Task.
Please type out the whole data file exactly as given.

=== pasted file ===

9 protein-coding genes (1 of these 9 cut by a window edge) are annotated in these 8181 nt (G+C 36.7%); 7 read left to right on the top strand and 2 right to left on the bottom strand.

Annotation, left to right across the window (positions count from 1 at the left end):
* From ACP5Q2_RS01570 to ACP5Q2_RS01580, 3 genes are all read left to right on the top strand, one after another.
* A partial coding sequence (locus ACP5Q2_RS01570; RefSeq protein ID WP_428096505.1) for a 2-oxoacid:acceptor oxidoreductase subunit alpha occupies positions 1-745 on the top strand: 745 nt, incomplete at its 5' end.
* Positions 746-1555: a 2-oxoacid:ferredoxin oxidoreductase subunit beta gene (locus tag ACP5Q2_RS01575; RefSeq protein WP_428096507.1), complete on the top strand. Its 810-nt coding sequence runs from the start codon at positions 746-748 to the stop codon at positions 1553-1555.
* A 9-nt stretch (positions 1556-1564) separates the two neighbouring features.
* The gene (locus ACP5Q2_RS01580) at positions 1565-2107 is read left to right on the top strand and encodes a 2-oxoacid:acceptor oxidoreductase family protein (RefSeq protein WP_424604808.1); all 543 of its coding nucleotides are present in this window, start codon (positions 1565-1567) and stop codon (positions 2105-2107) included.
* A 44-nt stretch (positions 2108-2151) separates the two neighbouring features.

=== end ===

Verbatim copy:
9 protein-coding genes (1 of these 9 cut by a window edge) are annotated in these 8181 nt (G+C 36.7%); 7 read left to right on the top strand and 2 right to left on the bottom strand.

Annotation, left to right across the window (positions count from 1 at the left end):
* From ACP5Q2_RS01570 to ACP5Q2_RS01580, 3 genes are all read left to right on the top strand, one after another.
* A partial coding sequence (locus ACP5Q2_RS01570; RefSeq protein ID WP_428096505.1) for a 2-oxoacid:acceptor oxidoreductase subunit alpha occupies positions 1-745 on the top strand: 745 nt, incomplete at its 5' end.
* Positions 746-1555: a 2-oxoacid:ferredoxin oxidoreductase subunit beta gene (locus tag ACP5Q2_RS01575; RefSeq protein WP_428096507.1), complete on the top strand. Its 810-nt coding sequence runs from the start codon at positions 746-748 to the stop codon at positions 1553-1555.
* A 9-nt stretch (positions 1556-1564) separates the two neighbouring features.
* The gene (locus ACP5Q2_RS01580) at positions 1565-2107 is read left to right on the top strand and encodes a 2-oxoacid:acceptor oxidoreductase family protein (RefSeq protein WP_424604808.1); all 543 of its coding nucleotides are present in this window, start codon (positions 1565-1567) and stop codon (positions 2105-2107) included.
* A 44-nt stretch (positions 2108-2151) separates the two neighbouring features.